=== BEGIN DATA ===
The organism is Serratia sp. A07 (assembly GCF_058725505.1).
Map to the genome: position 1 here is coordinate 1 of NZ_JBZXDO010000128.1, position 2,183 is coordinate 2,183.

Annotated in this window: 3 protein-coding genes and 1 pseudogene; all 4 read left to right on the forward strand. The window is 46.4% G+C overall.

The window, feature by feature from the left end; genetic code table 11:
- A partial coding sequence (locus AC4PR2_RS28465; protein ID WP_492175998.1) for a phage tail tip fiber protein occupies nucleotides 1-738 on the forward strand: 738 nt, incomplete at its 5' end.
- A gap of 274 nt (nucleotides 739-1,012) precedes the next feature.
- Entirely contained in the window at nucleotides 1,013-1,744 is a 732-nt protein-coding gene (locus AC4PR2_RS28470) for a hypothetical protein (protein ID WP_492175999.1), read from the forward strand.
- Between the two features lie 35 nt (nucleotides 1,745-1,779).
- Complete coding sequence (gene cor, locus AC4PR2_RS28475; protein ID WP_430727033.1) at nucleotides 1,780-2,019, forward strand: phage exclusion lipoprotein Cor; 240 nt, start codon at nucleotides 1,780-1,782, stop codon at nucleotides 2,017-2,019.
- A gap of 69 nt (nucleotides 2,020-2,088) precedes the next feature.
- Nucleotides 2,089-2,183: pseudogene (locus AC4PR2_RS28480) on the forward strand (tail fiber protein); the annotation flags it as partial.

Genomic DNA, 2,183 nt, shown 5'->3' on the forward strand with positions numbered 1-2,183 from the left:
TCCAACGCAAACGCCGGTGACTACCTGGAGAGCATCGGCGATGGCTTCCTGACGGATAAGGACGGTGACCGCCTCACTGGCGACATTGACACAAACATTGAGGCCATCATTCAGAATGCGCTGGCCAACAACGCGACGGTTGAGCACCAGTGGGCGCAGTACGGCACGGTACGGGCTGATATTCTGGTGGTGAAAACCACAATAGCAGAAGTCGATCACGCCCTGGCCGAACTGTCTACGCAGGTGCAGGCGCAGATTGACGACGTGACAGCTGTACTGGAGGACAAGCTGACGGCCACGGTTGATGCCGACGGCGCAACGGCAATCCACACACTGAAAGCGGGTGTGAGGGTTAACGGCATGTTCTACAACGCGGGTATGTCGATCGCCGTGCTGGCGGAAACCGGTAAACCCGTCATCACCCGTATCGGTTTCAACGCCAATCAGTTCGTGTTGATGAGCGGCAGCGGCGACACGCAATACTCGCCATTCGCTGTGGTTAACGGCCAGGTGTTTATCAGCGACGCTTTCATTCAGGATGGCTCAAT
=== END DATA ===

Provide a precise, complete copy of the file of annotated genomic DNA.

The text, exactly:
The organism is Serratia sp. A07 (assembly GCF_058725505.1).
Map to the genome: position 1 here is coordinate 1 of NZ_JBZXDO010000128.1, position 2,183 is coordinate 2,183.

Annotated in this window: 3 protein-coding genes and 1 pseudogene; all 4 read left to right on the forward strand. The window is 46.4% G+C overall.

The window, feature by feature from the left end; genetic code table 11:
- A partial coding sequence (locus AC4PR2_RS28465; protein ID WP_492175998.1) for a phage tail tip fiber protein occupies nucleotides 1-738 on the forward strand: 738 nt, incomplete at its 5' end.
- A gap of 274 nt (nucleotides 739-1,012) precedes the next feature.
- Entirely contained in the window at nucleotides 1,013-1,744 is a 732-nt protein-coding gene (locus AC4PR2_RS28470) for a hypothetical protein (protein ID WP_492175999.1), read from the forward strand.
- Between the two features lie 35 nt (nucleotides 1,745-1,779).
- Complete coding sequence (gene cor, locus AC4PR2_RS28475; protein ID WP_430727033.1) at nucleotides 1,780-2,019, forward strand: phage exclusion lipoprotein Cor; 240 nt, start codon at nucleotides 1,780-1,782, stop codon at nucleotides 2,017-2,019.
- A gap of 69 nt (nucleotides 2,020-2,088) precedes the next feature.
- Nucleotides 2,089-2,183: pseudogene (locus AC4PR2_RS28480) on the forward strand (tail fiber protein); the annotation flags it as partial.

Genomic DNA, 2,183 nt, shown 5'->3' on the forward strand with positions numbered 1-2,183 from the left:
TCCAACGCAAACGCCGGTGACTACCTGGAGAGCATCGGCGATGGCTTCCTGACGGATAAGGACGGTGACCGCCTCACTGGCGACATTGACACAAACATTGAGGCCATCATTCAGAATGCGCTGGCCAACAACGCGACGGTTGAGCACCAGTGGGCGCAGTACGGCACGGTACGGGCTGATATTCTGGTGGTGAAAACCACAATAGCAGAAGTCGATCACGCCCTGGCCGAACTGTCTACGCAGGTGCAGGCGCAGATTGACGACGTGACAGCTGTACTGGAGGACAAGCTGACGGCCACGGTTGATGCCGACGGCGCAACGGCAATCCACACACTGAAAGCGGGTGTGAGGGTTAACGGCATGTTCTACAACGCGGGTATGTCGATCGCCGTGCTGGCGGAAACCGGTAAACCCGTCATCACCCGTATCGGTTTCAACGCCAATCAGTTCGTGTTGATGAGCGGCAGCGGCGACACGCAATACTCGCCATTCGCTGTGGTTAACGGCCAGGTGTTTATCAGCGACGCTTTCATTCAGGATGGCTCAAT